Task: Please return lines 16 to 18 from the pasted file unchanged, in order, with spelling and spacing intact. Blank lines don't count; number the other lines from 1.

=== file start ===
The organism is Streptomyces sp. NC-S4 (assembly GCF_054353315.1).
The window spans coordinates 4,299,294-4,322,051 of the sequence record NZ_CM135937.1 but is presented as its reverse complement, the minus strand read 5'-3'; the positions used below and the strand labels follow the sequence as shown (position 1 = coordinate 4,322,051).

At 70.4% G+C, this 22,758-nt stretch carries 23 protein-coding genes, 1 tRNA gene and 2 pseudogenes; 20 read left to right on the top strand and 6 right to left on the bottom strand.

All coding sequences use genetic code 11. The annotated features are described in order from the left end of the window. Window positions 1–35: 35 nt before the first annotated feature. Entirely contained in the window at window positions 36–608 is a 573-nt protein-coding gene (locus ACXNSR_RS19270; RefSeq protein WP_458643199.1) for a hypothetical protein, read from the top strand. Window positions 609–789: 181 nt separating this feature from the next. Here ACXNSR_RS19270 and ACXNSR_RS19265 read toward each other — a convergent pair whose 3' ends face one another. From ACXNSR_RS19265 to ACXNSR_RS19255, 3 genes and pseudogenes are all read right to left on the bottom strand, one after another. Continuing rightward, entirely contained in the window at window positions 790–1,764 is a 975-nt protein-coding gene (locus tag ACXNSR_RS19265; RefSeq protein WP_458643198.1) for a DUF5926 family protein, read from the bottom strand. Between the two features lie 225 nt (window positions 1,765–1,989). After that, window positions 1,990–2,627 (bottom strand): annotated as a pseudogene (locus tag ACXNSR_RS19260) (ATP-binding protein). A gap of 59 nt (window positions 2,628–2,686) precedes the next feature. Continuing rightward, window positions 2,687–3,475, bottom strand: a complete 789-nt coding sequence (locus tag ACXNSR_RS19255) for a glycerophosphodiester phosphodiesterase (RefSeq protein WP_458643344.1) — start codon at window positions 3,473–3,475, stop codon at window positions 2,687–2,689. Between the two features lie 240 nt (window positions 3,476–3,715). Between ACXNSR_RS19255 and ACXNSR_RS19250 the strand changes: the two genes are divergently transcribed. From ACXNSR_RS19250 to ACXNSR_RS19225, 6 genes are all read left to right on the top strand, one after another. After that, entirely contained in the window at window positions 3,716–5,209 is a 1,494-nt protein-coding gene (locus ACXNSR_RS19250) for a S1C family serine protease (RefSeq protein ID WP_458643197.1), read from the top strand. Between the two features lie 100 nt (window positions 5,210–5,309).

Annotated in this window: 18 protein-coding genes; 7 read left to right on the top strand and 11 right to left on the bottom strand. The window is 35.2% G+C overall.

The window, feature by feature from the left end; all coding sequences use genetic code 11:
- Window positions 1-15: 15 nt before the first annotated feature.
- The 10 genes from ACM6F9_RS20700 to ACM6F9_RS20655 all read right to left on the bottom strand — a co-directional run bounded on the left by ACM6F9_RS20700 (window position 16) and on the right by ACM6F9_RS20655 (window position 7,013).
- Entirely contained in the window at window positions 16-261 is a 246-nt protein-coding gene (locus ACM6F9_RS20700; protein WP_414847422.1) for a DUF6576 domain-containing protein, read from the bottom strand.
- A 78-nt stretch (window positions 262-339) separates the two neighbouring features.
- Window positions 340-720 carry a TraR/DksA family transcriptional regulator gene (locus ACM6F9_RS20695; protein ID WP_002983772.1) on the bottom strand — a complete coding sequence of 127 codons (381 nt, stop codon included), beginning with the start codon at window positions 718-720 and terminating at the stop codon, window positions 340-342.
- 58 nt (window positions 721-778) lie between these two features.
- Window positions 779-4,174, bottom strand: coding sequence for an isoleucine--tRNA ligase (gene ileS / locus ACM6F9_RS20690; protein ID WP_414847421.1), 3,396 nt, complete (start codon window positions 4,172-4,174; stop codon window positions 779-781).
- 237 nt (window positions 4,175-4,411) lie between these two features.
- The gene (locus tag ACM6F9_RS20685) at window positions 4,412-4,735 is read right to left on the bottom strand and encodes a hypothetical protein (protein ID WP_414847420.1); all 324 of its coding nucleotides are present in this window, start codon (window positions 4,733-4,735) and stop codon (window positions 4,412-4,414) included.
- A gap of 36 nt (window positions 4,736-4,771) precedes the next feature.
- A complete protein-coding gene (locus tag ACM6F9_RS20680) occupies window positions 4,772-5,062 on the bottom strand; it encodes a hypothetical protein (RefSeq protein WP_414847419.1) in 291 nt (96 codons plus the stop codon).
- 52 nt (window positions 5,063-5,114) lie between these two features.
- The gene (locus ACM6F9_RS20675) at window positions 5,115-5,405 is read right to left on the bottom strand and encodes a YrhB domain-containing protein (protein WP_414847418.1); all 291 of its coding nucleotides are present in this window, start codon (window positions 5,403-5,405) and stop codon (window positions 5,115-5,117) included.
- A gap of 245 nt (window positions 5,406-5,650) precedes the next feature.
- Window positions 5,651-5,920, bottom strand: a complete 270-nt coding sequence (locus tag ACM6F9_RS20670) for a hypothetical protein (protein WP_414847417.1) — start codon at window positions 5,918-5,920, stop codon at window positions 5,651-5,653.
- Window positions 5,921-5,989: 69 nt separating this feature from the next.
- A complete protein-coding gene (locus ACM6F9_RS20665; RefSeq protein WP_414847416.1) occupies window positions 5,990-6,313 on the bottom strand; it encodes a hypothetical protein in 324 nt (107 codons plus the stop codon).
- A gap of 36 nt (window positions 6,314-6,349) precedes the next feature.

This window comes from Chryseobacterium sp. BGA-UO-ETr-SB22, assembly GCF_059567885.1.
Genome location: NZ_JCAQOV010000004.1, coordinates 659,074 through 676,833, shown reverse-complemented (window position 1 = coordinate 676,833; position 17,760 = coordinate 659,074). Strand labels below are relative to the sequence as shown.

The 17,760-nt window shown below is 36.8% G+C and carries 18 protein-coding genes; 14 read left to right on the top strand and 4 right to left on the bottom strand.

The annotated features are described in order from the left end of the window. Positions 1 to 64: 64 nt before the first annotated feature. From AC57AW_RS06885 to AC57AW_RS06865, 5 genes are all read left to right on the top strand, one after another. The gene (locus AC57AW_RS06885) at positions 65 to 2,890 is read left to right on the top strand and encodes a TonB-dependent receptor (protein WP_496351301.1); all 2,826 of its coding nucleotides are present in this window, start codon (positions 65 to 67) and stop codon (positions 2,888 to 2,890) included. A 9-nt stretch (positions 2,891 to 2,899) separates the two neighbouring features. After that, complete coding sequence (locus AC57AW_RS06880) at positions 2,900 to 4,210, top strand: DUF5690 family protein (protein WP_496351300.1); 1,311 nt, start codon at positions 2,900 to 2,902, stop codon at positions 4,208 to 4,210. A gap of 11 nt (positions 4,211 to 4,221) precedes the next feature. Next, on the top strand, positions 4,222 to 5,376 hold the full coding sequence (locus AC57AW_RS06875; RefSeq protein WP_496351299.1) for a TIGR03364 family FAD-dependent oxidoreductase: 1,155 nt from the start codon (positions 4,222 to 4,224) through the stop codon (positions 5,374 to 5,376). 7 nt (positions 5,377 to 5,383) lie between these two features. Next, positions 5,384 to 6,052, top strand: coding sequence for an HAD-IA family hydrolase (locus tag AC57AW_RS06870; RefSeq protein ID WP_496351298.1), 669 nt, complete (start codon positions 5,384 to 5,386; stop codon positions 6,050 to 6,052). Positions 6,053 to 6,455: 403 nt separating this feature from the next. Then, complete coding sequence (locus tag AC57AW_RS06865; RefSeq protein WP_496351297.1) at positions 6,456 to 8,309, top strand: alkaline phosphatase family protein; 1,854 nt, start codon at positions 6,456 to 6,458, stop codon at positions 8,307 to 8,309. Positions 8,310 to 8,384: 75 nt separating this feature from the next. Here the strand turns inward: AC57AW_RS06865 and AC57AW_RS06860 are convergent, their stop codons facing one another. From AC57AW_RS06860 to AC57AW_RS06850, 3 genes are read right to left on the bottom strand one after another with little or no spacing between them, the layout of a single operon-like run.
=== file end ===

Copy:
- A gap of 36 nt (window positions 4,736-4,771) precedes the next feature.
- A complete protein-coding gene (locus tag ACM6F9_RS20680) occupies window positions 4,772-5,062 on the bottom strand; it encodes a hypothetical protein (RefSeq protein WP_414847419.1) in 291 nt (96 codons plus the stop codon).
- 52 nt (window positions 5,063-5,114) lie between these two features.